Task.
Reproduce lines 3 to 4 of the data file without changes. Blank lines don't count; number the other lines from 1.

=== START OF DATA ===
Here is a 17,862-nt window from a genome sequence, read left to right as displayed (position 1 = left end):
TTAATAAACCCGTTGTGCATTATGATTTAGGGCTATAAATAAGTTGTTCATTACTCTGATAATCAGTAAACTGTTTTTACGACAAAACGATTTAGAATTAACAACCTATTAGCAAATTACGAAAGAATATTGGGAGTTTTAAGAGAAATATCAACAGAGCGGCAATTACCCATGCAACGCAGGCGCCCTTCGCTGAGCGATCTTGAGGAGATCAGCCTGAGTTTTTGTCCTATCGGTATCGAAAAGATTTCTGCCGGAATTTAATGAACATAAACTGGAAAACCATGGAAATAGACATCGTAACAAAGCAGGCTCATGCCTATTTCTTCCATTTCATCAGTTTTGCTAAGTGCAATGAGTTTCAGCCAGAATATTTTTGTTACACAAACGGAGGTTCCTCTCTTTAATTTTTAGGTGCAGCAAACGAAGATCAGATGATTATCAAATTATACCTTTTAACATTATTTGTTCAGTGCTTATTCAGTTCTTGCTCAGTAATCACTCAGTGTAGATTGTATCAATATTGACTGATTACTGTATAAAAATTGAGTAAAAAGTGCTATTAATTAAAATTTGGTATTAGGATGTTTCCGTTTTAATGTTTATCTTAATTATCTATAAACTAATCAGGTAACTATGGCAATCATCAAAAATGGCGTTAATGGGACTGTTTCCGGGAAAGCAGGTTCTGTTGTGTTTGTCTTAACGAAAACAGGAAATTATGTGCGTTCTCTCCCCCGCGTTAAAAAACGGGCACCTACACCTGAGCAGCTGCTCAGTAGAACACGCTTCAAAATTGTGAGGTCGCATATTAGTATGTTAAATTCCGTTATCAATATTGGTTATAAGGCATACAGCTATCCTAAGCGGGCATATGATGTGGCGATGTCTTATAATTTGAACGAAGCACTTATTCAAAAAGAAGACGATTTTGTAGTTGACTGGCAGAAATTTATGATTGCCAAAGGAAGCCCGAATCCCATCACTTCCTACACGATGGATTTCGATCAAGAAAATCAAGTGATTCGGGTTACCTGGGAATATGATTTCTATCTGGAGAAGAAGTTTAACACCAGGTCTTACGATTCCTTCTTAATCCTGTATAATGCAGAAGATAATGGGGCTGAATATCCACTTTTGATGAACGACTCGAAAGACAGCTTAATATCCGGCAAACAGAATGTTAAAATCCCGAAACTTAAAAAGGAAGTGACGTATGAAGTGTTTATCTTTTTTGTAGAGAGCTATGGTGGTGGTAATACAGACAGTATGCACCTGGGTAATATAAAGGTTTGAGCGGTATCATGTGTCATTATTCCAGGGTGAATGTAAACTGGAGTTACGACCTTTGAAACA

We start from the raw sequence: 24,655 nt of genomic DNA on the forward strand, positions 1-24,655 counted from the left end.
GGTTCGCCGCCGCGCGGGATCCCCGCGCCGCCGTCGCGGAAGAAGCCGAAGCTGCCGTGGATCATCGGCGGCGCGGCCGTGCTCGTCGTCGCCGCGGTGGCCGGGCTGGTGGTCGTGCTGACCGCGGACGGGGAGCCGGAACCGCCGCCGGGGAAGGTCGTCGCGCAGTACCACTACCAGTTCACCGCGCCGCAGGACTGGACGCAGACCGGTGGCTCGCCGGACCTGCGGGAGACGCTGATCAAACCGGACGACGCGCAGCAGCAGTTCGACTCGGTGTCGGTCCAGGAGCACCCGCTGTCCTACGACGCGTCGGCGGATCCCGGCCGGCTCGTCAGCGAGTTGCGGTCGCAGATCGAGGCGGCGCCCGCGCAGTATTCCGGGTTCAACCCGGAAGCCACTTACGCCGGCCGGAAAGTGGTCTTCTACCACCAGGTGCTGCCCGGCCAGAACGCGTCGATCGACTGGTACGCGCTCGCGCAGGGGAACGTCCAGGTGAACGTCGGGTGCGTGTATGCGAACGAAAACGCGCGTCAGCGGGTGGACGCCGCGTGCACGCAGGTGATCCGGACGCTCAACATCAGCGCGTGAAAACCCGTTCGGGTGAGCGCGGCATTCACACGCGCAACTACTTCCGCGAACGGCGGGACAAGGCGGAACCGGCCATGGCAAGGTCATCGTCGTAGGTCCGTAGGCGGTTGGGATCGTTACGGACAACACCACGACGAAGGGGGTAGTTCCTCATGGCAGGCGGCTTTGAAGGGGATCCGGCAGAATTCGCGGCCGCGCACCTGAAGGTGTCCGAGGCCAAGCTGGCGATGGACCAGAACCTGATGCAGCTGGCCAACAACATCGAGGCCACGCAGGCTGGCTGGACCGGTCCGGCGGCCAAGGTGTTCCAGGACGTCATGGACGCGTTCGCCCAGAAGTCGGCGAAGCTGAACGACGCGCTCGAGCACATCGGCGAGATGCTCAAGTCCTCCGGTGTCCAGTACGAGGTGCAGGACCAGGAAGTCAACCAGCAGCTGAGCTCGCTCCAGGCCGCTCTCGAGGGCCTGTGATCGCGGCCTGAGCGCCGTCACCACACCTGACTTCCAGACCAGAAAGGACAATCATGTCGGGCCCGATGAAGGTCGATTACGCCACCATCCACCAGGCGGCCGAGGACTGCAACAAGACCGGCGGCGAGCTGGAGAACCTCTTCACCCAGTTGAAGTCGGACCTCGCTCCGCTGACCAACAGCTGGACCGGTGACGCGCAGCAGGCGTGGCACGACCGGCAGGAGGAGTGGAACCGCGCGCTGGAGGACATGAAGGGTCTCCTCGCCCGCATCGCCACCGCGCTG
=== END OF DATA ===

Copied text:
We start from the raw sequence: 24,655 nt of genomic DNA on the forward strand, positions 1-24,655 counted from the left end.
GGTTCGCCGCCGCGCGGGATCCCCGCGCCGCCGTCGCGGAAGAAGCCGAAGCTGCCGTGGATCATCGGCGGCGCGGCCGTGCTCGTCGTCGCCGCGGTGGCCGGGCTGGTGGTCGTGCTGACCGCGGACGGGGAGCCGGAACCGCCGCCGGGGAAGGTCGTCGCGCAGTACCACTACCAGTTCACCGCGCCGCAGGACTGGACGCAGACCGGTGGCTCGCCGGACCTGCGGGAGACGCTGATCAAACCGGACGACGCGCAGCAGCAGTTCGACTCGGTGTCGGTCCAGGAGCACCCGCTGTCCTACGACGCGTCGGCGGATCCCGGCCGGCTCGTCAGCGAGTTGCGGTCGCAGATCGAGGCGGCGCCCGCGCAGTATTCCGGGTTCAACCCGGAAGCCACTTACGCCGGCCGGAAAGTGGTCTTCTACCACCAGGTGCTGCCCGGCCAGAACGCGTCGATCGACTGGTACGCGCTCGCGCAGGGGAACGTCCAGGTGAACGTCGGGTGCGTGTATGCGAACGAAAACGCGCGTCAGCGGGTGGACGCCGCGTGCACGCAGGTGATCCGGACGCTCAACATCAGCGCGTGAAAACCCGTTCGGGTGAGCGCGGCATTCACACGCGCAACTACTTCCGCGAACGGCGGGACAAGGCGGAACCGGCCATGGCAAGGTCATCGTCGTAGGTCCGTAGGCGGTTGGGATCGTTACGGACAACACCACGACGAAGGGGGTAGTTCCTCATGGCAGGCGGCTTTGAAGGGGATCCGGCAGAATTCGCGGCCGCGCACCTGAAGGTGTCCGAGGCCAAGCTGGCGATGGACCAGAACCTGATGCAGCTGGCCAACAACATCGAGGCCACGCAGGCTGGCTGGACCGGTCCGGCGGCCAAGGTGTTCCAGGACGTCATGGACGCGTTCGCCCAGAAGTCGGCGAAGCTGAACGACGCGCTCGAGCACATCGGCGAGATGCTCAAGTCCTCCGGTGTCCAGTACGAGGTGCAGGACCAGGAAGTCAACCAGCAGCTGAGCTCGCTCCAGGCCGCTCTCGAGGGCCTGTGATCGCGGCCTGAGCGCCGTCACCACACCTGACTTCCAGACCAGAAAGGACAATCATGTCGGGCCCGATGAAGGTCGATTACGCCACCATCCACCAGGCGGCCGAGGACTGCAACAAGACCGGCGGCGAGCTGGAGAACCTCTTCACCCAGTTGAAGTCGGACCTCGCTCCGCTGACCAACAGCTGGACCGGTGACGCGCAGCAGGCGTGGCACGACCGGCAGGAGGAGTGGAACCGCGCGCTGGAGGACATGAAGGGTCTCCTCGCCCGCATCGCCACCGCGCTG